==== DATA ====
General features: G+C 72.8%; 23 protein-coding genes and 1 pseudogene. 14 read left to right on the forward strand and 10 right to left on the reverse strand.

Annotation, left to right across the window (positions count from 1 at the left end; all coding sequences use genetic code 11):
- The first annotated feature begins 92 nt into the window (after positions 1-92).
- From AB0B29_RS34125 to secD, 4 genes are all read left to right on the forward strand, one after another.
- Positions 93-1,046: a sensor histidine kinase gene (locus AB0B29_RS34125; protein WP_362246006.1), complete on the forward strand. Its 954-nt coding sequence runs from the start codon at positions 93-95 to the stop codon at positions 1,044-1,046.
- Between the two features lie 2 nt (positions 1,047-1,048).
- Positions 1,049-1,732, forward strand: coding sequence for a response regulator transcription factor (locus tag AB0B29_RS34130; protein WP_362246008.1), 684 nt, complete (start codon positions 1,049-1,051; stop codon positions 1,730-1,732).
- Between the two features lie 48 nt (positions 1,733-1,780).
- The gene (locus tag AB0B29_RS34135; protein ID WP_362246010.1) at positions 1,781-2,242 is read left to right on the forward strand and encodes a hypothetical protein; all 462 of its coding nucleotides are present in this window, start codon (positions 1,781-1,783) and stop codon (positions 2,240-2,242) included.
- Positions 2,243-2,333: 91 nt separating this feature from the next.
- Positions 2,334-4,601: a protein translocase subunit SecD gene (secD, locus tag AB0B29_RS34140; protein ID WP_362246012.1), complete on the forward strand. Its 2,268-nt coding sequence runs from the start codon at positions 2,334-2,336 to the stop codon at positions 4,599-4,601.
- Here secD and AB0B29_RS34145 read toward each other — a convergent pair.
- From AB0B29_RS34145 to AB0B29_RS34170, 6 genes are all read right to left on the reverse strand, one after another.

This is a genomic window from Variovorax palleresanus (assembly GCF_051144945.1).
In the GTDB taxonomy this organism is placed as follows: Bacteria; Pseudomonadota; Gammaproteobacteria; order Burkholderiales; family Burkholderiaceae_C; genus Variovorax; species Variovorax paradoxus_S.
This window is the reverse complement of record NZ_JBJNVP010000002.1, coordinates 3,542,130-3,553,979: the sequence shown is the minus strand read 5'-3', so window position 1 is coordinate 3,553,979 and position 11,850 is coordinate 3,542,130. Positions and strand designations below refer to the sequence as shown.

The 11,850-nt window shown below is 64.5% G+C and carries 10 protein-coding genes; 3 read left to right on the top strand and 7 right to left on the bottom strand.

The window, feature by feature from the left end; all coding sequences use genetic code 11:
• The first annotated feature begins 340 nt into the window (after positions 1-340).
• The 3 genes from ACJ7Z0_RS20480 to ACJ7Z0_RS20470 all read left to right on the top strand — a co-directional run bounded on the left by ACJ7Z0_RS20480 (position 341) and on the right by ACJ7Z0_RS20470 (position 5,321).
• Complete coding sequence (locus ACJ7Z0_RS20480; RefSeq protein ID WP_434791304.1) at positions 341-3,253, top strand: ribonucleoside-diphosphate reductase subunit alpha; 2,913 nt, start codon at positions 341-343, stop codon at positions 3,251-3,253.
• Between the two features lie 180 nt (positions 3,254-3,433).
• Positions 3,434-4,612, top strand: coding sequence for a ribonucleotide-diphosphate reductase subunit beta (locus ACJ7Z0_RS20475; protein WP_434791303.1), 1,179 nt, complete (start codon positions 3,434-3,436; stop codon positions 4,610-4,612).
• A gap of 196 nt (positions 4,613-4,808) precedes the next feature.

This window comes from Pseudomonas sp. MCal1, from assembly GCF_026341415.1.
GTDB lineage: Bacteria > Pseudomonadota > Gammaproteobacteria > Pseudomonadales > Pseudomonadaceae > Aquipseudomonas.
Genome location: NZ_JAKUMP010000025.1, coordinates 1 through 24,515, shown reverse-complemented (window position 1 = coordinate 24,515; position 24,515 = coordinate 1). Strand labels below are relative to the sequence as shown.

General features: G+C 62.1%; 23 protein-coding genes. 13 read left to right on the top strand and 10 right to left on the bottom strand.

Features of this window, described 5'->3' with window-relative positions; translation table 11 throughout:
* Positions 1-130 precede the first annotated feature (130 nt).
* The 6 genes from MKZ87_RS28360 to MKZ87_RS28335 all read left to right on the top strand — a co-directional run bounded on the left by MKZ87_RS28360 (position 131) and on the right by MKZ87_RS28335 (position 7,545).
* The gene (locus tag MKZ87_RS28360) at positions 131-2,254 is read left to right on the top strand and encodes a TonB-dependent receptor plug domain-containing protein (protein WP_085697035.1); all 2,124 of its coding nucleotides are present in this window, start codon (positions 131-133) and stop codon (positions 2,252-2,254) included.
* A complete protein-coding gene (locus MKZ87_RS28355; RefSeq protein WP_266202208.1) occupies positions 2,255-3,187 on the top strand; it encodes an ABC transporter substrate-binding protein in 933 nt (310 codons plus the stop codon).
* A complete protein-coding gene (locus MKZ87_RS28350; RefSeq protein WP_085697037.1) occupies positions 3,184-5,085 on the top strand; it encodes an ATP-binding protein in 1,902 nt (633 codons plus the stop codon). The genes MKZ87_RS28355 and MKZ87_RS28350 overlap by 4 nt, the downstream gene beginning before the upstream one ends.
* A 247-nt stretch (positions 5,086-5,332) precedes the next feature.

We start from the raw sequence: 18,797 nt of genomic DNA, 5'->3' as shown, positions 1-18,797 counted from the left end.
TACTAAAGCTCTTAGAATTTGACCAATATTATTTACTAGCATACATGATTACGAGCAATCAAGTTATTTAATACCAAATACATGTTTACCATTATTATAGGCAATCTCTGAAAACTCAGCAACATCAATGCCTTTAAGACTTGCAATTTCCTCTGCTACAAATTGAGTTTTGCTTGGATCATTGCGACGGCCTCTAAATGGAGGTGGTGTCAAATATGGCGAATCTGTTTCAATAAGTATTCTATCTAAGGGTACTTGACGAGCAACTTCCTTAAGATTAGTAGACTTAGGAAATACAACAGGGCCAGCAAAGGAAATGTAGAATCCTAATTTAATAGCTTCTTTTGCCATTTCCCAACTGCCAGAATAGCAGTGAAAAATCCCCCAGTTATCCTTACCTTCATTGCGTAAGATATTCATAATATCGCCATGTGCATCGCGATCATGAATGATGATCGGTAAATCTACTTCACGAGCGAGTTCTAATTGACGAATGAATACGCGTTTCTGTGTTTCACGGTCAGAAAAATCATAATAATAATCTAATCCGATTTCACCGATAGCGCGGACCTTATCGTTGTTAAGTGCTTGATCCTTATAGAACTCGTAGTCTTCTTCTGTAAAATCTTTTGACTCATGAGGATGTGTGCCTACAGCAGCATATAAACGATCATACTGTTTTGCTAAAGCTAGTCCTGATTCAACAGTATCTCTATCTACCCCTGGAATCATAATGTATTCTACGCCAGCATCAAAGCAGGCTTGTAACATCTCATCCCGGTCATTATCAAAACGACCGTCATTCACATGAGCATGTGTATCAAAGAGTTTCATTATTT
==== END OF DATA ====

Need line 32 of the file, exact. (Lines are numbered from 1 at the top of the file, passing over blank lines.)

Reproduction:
* The gene (locus tag MKZ87_RS28360) at positions 131-2,254 is read left to right on the top strand and encodes a TonB-dependent receptor plug domain-containing protein (protein WP_085697035.1); all 2,124 of its coding nucleotides are present in this window, start codon (positions 131-133) and stop codon (positions 2,252-2,254) included.